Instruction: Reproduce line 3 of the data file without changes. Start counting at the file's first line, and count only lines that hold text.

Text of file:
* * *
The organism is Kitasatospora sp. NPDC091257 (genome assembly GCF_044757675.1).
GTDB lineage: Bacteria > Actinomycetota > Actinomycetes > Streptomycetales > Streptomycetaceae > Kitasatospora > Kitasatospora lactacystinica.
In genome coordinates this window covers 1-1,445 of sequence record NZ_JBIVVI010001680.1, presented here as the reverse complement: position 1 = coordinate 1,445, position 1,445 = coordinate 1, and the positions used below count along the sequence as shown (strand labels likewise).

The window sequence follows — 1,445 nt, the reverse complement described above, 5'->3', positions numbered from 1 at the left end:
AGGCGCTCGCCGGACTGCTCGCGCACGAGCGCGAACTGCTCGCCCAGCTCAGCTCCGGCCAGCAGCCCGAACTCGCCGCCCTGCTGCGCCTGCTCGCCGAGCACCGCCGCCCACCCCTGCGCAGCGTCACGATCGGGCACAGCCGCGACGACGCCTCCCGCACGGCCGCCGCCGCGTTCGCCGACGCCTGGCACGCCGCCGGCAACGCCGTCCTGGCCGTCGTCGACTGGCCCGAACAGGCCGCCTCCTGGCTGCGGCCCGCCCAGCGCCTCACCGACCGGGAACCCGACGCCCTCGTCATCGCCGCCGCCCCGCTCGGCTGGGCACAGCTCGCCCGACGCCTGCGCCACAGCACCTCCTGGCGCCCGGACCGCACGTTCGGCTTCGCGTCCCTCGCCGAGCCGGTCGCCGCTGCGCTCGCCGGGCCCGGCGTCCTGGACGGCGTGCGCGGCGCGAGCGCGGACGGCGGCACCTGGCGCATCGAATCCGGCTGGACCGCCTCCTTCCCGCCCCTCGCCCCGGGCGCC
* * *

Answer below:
In genome coordinates this window covers 1-1,445 of sequence record NZ_JBIVVI010001680.1, presented here as the reverse complement: position 1 = coordinate 1,445, position 1,445 = coordinate 1, and the positions used below count along the sequence as shown (strand labels likewise).